On Thursday, the last day of business for the Hawaii Legislature until they resume work again sometime in June, the state Senate approved dozens of nominations by Gov. David Ige to boards and commissions.
They were among several hundred that were on hold when lawmakers suddenly recessed in mid-March because of the coronavirus.
Here are several of the most notable appointments, based on the influence of the board or commission:
Yoon is currently vice president of operations at Bishop Museum and previously worked at the State Historic Preservation Division and the Office of Hawaiian Affairs. Char is an attorney who previously served on the Hawaii Tourism Authority, the State Ethics Commission and the Hawaii Advisory Committee to the U.S Civil Rights Commission.
The state Senate earlier this year. On Thursday is approved dozens of gubernatorial appointees.
Cory Lum/Civil Beat
The BLNR acts on land leases, permit applications, development plans and Conservation District Use Applications.
Confirmed to the Land Use Commission were Dan Giovanni (until June 2021), Dawn Chang (until June 2023), Jonathan Scheuer (until June 2024) and Lee Ohigashi (until June 2024).
Giovanni is a former executive with Hawaiian Electric, Chang is an attorney with experience in Native Hawaiian rights, Scheuer is a lecturer at the UH law school and the UH Urban and Regional Planning Department who has advocates for the legal rights and interests of Native Hawaiians, and Ohigashi is an attorney and a former Deputy Corporation Counsel for the County of Maui.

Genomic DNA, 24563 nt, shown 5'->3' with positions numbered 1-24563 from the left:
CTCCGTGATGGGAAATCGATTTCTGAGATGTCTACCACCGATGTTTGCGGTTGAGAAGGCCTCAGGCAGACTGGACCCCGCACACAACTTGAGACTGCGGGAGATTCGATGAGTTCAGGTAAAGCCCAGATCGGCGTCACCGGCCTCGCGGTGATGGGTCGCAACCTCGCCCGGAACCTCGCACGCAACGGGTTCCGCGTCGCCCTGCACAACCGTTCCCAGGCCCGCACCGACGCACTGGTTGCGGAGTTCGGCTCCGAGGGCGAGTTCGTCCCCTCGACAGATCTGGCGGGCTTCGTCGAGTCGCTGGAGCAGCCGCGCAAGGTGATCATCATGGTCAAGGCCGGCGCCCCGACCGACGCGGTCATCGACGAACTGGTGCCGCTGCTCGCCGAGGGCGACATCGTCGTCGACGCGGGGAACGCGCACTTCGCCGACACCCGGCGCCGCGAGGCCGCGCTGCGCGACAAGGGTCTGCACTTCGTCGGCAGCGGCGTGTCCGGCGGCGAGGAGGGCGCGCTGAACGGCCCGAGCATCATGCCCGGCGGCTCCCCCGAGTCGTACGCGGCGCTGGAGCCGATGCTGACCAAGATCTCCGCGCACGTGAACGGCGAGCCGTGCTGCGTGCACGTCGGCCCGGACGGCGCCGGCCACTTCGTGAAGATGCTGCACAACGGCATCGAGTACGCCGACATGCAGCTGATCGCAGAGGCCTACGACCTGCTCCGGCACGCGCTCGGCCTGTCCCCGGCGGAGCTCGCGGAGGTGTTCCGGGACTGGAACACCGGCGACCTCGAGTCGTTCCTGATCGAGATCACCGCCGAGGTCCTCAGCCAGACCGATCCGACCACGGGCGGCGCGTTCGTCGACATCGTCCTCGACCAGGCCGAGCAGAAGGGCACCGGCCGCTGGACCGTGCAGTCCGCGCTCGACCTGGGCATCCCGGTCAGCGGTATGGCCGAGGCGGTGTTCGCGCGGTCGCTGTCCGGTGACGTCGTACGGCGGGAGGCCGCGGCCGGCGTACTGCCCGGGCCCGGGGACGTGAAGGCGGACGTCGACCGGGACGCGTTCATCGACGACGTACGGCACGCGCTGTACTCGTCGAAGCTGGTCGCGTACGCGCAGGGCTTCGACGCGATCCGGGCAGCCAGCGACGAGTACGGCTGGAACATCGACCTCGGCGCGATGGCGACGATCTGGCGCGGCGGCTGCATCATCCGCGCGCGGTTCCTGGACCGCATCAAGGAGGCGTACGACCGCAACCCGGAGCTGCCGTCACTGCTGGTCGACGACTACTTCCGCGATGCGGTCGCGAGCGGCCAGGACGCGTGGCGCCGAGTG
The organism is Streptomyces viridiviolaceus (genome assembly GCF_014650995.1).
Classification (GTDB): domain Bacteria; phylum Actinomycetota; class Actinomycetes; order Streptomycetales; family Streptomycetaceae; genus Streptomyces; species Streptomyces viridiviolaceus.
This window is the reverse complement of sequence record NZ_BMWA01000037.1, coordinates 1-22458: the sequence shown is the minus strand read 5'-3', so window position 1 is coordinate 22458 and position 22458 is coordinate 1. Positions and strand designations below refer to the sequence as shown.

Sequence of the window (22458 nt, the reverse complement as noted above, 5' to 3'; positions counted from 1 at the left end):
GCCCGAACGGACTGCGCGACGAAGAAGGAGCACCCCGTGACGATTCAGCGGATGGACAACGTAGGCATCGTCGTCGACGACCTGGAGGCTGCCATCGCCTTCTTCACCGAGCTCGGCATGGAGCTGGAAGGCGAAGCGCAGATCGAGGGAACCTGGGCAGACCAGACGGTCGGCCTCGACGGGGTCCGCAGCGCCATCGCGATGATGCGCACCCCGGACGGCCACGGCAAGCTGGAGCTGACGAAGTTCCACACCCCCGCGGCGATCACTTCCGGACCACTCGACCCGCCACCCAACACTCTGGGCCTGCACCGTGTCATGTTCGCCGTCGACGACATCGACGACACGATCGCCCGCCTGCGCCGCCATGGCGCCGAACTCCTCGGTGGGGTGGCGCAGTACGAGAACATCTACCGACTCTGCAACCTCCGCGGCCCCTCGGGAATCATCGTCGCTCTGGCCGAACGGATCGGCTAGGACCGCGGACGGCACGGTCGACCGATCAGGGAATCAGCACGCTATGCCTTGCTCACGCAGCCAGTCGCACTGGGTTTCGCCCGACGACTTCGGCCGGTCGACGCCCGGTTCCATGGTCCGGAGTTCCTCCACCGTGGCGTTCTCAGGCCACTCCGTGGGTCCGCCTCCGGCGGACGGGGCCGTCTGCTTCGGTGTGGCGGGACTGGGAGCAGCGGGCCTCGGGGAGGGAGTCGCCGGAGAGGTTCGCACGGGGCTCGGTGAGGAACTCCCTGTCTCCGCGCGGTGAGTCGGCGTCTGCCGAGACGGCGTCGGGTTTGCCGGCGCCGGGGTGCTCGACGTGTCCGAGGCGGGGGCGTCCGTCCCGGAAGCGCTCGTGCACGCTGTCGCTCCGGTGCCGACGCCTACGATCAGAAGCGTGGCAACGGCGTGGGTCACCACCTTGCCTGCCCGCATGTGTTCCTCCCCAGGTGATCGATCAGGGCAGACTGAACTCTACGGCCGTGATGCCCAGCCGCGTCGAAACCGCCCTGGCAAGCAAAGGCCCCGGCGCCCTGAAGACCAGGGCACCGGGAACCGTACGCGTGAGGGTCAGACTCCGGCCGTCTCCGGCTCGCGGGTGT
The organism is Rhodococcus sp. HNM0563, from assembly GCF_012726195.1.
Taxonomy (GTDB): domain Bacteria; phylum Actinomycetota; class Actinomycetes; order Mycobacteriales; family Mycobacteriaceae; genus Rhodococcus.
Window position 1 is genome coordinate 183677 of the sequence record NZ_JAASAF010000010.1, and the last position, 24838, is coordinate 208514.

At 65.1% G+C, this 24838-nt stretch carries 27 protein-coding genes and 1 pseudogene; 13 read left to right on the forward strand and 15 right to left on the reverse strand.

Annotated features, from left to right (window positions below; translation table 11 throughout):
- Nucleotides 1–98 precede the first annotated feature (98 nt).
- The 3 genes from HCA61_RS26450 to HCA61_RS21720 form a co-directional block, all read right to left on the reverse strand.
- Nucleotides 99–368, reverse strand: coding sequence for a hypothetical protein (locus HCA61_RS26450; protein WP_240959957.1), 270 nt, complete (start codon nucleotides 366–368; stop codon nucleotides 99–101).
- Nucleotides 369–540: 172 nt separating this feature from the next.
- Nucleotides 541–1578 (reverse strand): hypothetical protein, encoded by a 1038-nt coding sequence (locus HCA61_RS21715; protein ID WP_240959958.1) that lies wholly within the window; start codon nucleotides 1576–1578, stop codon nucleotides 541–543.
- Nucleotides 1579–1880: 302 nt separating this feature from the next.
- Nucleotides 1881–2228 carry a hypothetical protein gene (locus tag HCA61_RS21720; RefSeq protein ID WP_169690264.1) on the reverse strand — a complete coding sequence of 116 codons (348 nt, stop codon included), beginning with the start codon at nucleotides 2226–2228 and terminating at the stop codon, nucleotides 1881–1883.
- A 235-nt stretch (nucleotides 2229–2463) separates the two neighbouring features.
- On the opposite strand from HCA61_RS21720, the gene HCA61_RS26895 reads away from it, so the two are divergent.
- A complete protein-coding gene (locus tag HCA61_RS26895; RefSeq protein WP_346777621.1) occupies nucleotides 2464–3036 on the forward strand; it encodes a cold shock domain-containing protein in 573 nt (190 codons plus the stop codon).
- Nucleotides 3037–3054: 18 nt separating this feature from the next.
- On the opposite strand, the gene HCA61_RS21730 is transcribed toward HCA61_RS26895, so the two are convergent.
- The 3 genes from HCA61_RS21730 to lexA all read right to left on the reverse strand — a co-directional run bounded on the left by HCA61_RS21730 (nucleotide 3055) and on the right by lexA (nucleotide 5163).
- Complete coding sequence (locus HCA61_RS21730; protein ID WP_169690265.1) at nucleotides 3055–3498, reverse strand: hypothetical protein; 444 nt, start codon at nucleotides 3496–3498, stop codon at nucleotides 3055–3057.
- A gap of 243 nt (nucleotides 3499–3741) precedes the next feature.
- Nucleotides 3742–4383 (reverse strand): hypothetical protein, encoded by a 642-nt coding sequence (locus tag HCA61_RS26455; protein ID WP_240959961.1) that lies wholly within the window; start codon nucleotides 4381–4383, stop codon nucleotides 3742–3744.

The LUC focuses on land use management and regulation in which all lands in the state are classified into one of four land use districts.
Confirmed to the Commission on Water Resource Management were Michael Buck (until June 2023) and Neil Hannahs (until June 2024). Buck has an extensive background with the state Department of Land and Natural Resources while Hannahs worked for over 40 years for Kamehameha Schools.
The commission administers the State Water Code. Its mission is mission is to “protect and manage the waters … for present and future generations.”
Sign up for our FREE morning newsletter and face each day more informed.
Before you go . . .
Everyone at Civil Beat feels the weight of heightened responsibility. For the past several months our nonprofit newsroom has worked beyond our normal capacity to provide accurate information, push for accountability, amplify smart ideas and new voices, and double down on facts and context to write deeply reported local stories.
The truth is, our evolution as a public service news organization over the past 10 years has prepared us for this moment in time, when what we do matters the most.
Reader support keeps our small newsroom afloat. If you value the work of our journalists, please consider making a tax-deductible gift.